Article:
Inferring Nonneutral Evolution from Human-Chimp-Mouse Orthologous Gene Trios

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Science  12 Dec 2003:
Vol. 302, Issue 5652, pp. 1960-1963
DOI: 10.1126/science.1088821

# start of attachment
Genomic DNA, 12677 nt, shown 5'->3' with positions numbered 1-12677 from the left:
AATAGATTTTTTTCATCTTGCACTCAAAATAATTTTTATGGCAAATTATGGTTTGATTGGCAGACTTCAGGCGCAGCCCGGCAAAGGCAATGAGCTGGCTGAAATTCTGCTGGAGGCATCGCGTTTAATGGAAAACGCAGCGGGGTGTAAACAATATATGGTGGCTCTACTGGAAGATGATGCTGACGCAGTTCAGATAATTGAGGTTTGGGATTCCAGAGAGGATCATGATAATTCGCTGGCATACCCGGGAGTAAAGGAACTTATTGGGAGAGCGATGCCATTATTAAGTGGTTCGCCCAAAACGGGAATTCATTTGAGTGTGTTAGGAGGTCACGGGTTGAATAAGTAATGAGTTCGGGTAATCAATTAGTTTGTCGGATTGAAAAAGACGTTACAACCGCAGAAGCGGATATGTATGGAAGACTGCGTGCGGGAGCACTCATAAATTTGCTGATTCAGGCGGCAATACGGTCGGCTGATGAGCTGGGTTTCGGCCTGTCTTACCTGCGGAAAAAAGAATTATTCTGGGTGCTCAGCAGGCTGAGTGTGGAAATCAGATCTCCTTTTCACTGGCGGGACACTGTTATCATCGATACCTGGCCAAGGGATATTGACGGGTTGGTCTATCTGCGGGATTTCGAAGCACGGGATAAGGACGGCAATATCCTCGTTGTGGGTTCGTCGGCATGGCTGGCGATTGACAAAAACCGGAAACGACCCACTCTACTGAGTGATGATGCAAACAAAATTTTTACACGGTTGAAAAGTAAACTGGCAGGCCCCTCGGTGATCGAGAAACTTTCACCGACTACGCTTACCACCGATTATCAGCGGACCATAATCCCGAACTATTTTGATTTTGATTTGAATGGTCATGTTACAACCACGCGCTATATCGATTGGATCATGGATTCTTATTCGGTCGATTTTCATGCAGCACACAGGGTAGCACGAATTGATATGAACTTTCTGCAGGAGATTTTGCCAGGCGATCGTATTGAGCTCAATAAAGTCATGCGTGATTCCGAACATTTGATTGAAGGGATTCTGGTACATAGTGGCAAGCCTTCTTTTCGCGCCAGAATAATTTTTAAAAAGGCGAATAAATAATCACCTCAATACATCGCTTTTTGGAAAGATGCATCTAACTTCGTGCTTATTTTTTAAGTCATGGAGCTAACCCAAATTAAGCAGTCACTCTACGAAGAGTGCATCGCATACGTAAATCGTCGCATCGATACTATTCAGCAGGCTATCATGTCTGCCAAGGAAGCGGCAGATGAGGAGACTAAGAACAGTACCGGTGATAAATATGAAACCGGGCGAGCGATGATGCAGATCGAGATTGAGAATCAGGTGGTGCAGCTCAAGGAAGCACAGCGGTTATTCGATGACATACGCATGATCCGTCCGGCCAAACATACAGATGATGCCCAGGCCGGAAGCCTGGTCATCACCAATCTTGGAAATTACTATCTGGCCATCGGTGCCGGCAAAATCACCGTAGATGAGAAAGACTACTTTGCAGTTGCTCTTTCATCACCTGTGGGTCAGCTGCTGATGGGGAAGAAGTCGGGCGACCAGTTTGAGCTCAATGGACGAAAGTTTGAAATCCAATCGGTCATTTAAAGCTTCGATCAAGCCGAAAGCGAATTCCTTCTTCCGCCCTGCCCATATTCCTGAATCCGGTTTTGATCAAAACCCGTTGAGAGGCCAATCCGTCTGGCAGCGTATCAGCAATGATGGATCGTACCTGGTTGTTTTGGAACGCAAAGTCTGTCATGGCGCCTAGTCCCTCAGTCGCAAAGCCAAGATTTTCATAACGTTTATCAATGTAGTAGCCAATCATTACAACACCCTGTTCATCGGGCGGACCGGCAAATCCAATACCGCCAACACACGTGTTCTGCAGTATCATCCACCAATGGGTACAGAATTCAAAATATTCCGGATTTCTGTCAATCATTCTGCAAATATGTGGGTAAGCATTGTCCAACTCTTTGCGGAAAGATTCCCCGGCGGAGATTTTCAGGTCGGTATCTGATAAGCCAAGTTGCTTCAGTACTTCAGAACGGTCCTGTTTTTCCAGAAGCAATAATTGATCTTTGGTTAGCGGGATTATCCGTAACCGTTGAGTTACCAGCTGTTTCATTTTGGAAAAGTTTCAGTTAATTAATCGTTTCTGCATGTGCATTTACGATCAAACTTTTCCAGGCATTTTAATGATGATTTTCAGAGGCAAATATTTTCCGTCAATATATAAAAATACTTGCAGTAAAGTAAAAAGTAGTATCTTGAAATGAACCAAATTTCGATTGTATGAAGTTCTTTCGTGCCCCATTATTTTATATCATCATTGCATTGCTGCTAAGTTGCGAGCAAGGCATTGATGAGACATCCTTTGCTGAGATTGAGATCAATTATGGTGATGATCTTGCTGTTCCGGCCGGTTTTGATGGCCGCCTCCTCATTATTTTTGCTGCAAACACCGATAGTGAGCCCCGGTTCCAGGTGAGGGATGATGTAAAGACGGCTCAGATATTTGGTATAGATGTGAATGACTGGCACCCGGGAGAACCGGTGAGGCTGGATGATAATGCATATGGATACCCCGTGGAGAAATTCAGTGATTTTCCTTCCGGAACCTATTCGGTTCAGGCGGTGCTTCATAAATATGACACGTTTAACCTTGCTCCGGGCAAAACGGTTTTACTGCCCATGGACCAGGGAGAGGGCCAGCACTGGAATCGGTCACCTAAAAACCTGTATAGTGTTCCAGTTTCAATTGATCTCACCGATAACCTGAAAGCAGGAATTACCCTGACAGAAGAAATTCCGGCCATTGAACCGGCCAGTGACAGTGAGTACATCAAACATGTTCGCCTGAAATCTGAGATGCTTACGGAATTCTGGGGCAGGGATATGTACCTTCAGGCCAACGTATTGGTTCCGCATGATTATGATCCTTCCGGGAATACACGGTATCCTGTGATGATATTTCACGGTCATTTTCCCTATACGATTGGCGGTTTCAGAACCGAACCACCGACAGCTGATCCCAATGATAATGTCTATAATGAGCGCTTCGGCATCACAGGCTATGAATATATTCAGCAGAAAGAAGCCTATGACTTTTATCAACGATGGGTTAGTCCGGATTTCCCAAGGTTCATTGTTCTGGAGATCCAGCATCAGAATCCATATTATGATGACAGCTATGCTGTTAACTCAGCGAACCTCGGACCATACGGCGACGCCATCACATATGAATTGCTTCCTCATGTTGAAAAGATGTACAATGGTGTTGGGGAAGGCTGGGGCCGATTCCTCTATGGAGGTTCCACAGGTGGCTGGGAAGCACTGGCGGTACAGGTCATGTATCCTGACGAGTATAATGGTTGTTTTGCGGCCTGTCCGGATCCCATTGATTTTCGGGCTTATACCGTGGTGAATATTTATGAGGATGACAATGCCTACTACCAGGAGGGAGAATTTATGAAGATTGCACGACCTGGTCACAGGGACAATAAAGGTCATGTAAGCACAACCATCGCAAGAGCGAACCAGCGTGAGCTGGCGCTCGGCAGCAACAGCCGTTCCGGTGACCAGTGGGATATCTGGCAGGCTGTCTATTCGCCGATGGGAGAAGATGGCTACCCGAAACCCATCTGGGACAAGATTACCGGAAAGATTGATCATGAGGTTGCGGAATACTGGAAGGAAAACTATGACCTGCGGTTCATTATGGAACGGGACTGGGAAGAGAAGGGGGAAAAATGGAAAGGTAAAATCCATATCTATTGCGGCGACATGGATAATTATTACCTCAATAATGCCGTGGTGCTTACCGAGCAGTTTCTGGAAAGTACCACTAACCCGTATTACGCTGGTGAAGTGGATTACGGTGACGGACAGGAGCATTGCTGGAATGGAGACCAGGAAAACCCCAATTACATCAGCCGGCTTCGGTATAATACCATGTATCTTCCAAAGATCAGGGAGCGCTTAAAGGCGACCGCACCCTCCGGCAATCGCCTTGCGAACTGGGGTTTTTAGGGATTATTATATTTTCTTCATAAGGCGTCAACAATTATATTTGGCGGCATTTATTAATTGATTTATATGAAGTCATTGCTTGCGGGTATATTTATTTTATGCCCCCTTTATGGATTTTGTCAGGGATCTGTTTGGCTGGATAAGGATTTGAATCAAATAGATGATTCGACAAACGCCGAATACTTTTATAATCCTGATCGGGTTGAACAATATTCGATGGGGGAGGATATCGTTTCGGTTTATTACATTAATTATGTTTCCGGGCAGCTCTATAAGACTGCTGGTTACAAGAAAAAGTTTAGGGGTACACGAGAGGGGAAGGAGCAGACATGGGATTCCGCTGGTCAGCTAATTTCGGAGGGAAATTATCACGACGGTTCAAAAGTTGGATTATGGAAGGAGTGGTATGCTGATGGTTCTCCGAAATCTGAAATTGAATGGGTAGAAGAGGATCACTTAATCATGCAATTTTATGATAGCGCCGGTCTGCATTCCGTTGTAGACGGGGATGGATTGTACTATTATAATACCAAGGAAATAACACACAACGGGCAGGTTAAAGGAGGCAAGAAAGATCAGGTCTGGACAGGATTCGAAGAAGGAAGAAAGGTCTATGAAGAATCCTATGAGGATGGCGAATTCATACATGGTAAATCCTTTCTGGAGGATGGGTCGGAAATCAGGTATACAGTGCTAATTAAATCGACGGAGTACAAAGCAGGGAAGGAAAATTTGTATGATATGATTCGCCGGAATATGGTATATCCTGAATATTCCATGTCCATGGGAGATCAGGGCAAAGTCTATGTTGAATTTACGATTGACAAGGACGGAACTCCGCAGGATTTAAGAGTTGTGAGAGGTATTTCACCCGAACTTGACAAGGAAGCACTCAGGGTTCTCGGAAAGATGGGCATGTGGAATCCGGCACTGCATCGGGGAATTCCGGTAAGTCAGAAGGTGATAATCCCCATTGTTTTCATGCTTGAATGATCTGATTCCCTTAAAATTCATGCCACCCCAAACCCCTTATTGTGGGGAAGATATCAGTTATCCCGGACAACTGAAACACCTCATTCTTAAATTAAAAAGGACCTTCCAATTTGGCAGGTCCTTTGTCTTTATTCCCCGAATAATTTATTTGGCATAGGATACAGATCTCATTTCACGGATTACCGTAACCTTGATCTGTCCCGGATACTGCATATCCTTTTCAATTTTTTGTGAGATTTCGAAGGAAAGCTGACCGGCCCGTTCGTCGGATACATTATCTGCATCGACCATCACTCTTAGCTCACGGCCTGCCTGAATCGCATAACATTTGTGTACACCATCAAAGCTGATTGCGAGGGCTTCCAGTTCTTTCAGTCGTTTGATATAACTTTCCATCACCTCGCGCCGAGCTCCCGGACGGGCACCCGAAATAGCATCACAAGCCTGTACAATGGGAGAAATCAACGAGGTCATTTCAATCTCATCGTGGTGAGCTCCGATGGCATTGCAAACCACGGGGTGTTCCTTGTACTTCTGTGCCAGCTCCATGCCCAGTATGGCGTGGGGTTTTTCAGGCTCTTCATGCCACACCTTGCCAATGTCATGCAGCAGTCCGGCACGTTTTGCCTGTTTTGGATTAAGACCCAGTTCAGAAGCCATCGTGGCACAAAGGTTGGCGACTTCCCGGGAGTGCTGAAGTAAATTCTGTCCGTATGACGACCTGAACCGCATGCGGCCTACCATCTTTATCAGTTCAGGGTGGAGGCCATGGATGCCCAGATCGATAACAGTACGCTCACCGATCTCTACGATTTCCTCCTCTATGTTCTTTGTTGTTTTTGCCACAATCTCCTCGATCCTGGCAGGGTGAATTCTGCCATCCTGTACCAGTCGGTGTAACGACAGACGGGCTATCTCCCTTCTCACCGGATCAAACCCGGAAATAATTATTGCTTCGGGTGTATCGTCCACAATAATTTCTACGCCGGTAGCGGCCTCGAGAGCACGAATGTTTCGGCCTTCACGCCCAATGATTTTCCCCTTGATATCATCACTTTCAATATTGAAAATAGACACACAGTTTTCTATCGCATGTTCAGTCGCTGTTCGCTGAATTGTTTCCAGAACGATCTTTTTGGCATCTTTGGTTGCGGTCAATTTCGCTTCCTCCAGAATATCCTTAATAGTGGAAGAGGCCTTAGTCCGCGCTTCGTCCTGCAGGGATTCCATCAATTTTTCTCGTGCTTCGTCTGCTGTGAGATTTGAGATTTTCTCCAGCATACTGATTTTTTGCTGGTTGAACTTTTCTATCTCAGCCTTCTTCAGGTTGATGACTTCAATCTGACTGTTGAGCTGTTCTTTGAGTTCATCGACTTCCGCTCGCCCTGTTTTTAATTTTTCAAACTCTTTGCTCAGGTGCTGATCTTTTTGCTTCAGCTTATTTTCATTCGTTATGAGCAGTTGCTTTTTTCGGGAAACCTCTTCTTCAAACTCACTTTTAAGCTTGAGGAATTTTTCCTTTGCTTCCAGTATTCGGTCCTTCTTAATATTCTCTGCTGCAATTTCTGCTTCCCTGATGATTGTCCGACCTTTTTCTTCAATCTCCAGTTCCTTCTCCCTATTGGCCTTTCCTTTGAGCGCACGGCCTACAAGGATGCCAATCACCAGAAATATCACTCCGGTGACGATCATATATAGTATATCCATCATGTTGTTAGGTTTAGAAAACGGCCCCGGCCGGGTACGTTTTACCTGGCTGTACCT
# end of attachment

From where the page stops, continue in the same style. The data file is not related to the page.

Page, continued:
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Even though human and chimpanzee gene sequences are nearly 99% identical, sequence comparisons can nevertheless be highly informative in identifying biologically important changes that have occurred since our ancestral lineages diverged. We analyzed alignments of 7645 chimpanzee gene sequences to their human and mouse orthologs. These three-species sequence alignments allowed us to identify genes undergoing natural selection along the human and chimp lineage by fitting models that include parameters specifying rates of synonymous and nonsynonymous nucleotide substitution. This evolutionary approach revealed an informative set of genes with significantly different patterns of substitution on the human lineage compared with the chimpanzee and mouse lineages. Partitions of genes into inferred biological classes identified accelerated evolution in several functional classes, including olfaction and nuclear transport. In addition to suggesting adaptive physiological differences between chimps and humans, human-accelerated genes are significantly more likely to underlie major known Mendelian disorders.

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